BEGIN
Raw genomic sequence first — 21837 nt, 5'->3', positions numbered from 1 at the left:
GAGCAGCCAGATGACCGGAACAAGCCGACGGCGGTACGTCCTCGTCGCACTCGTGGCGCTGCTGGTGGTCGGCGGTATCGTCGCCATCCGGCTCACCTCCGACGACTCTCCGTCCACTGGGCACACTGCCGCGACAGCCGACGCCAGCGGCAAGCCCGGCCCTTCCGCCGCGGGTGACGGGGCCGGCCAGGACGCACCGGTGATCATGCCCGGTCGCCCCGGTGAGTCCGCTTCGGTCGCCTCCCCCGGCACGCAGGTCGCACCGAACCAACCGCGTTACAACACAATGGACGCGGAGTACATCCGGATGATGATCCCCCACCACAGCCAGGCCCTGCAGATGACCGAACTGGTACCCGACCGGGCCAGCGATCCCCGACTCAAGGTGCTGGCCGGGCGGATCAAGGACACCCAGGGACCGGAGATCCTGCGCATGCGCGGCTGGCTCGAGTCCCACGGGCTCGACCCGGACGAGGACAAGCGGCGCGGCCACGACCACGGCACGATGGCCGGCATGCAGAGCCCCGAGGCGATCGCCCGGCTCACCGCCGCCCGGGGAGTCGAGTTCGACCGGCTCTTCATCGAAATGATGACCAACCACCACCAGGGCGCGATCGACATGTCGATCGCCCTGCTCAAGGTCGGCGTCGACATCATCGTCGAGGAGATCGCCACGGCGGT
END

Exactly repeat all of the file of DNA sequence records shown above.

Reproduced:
Raw genomic sequence first — 21837 nt, 5'->3', positions numbered from 1 at the left:
GAGCAGCCAGATGACCGGAACAAGCCGACGGCGGTACGTCCTCGTCGCACTCGTGGCGCTGCTGGTGGTCGGCGGTATCGTCGCCATCCGGCTCACCTCCGACGACTCTCCGTCCACTGGGCACACTGCCGCGACAGCCGACGCCAGCGGCAAGCCCGGCCCTTCCGCCGCGGGTGACGGGGCCGGCCAGGACGCACCGGTGATCATGCCCGGTCGCCCCGGTGAGTCCGCTTCGGTCGCCTCCCCCGGCACGCAGGTCGCACCGAACCAACCGCGTTACAACACAATGGACGCGGAGTACATCCGGATGATGATCCCCCACCACAGCCAGGCCCTGCAGATGACCGAACTGGTACCCGACCGGGCCAGCGATCCCCGACTCAAGGTGCTGGCCGGGCGGATCAAGGACACCCAGGGACCGGAGATCCTGCGCATGCGCGGCTGGCTCGAGTCCCACGGGCTCGACCCGGACGAGGACAAGCGGCGCGGCCACGACCACGGCACGATGGCCGGCATGCAGAGCCCCGAGGCGATCGCCCGGCTCACCGCCGCCCGGGGAGTCGAGTTCGACCGGCTCTTCATCGAAATGATGACCAACCACCACCAGGGCGCGATCGACATGTCGATCGCCCTGCTCAAGGTCGGCGTCGACATCATCGTCGAGGAGATCGCCACGGCGGT